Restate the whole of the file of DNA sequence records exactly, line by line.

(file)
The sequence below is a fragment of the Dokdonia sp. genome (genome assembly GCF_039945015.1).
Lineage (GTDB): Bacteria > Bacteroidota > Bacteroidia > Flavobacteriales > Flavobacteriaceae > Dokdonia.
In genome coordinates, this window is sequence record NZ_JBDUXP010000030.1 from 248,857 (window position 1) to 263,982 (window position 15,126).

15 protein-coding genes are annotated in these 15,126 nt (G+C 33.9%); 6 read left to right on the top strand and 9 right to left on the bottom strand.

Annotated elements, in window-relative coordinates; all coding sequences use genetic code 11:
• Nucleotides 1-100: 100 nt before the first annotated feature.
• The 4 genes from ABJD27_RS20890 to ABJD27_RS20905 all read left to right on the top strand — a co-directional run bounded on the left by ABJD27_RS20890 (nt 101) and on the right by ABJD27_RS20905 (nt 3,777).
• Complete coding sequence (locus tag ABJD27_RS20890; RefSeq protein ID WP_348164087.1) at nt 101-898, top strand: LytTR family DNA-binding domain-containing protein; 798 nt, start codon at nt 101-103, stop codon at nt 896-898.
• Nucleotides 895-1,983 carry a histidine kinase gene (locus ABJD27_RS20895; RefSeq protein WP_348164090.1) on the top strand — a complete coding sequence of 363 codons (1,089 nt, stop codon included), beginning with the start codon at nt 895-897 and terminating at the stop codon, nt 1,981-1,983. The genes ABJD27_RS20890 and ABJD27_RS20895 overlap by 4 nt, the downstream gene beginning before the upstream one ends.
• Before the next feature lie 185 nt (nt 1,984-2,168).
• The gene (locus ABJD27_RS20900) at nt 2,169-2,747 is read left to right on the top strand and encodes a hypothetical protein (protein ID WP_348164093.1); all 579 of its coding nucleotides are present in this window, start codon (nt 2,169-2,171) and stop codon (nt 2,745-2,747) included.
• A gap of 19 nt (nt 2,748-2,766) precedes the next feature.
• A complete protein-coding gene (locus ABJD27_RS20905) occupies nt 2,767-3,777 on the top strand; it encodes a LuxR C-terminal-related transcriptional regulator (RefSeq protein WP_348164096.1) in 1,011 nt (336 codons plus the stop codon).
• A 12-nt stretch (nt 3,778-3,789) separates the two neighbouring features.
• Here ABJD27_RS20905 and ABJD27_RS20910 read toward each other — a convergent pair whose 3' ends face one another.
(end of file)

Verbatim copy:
The sequence below is a fragment of the Dokdonia sp. genome (genome assembly GCF_039945015.1).
Lineage (GTDB): Bacteria > Bacteroidota > Bacteroidia > Flavobacteriales > Flavobacteriaceae > Dokdonia.
In genome coordinates, this window is sequence record NZ_JBDUXP010000030.1 from 248,857 (window position 1) to 263,982 (window position 15,126).

15 protein-coding genes are annotated in these 15,126 nt (G+C 33.9%); 6 read left to right on the top strand and 9 right to left on the bottom strand.

Annotated elements, in window-relative coordinates; all coding sequences use genetic code 11:
• Nucleotides 1-100: 100 nt before the first annotated feature.
• The 4 genes from ABJD27_RS20890 to ABJD27_RS20905 all read left to right on the top strand — a co-directional run bounded on the left by ABJD27_RS20890 (nt 101) and on the right by ABJD27_RS20905 (nt 3,777).
• Complete coding sequence (locus tag ABJD27_RS20890; RefSeq protein ID WP_348164087.1) at nt 101-898, top strand: LytTR family DNA-binding domain-containing protein; 798 nt, start codon at nt 101-103, stop codon at nt 896-898.
• Nucleotides 895-1,983 carry a histidine kinase gene (locus ABJD27_RS20895; RefSeq protein WP_348164090.1) on the top strand — a complete coding sequence of 363 codons (1,089 nt, stop codon included), beginning with the start codon at nt 895-897 and terminating at the stop codon, nt 1,981-1,983. The genes ABJD27_RS20890 and ABJD27_RS20895 overlap by 4 nt, the downstream gene beginning before the upstream one ends.
• Before the next feature lie 185 nt (nt 1,984-2,168).
• The gene (locus ABJD27_RS20900) at nt 2,169-2,747 is read left to right on the top strand and encodes a hypothetical protein (protein ID WP_348164093.1); all 579 of its coding nucleotides are present in this window, start codon (nt 2,169-2,171) and stop codon (nt 2,745-2,747) included.
• A gap of 19 nt (nt 2,748-2,766) precedes the next feature.
• A complete protein-coding gene (locus ABJD27_RS20905) occupies nt 2,767-3,777 on the top strand; it encodes a LuxR C-terminal-related transcriptional regulator (RefSeq protein WP_348164096.1) in 1,011 nt (336 codons plus the stop codon).
• A 12-nt stretch (nt 3,778-3,789) separates the two neighbouring features.
• Here ABJD27_RS20905 and ABJD27_RS20910 read toward each other — a convergent pair whose 3' ends face one another.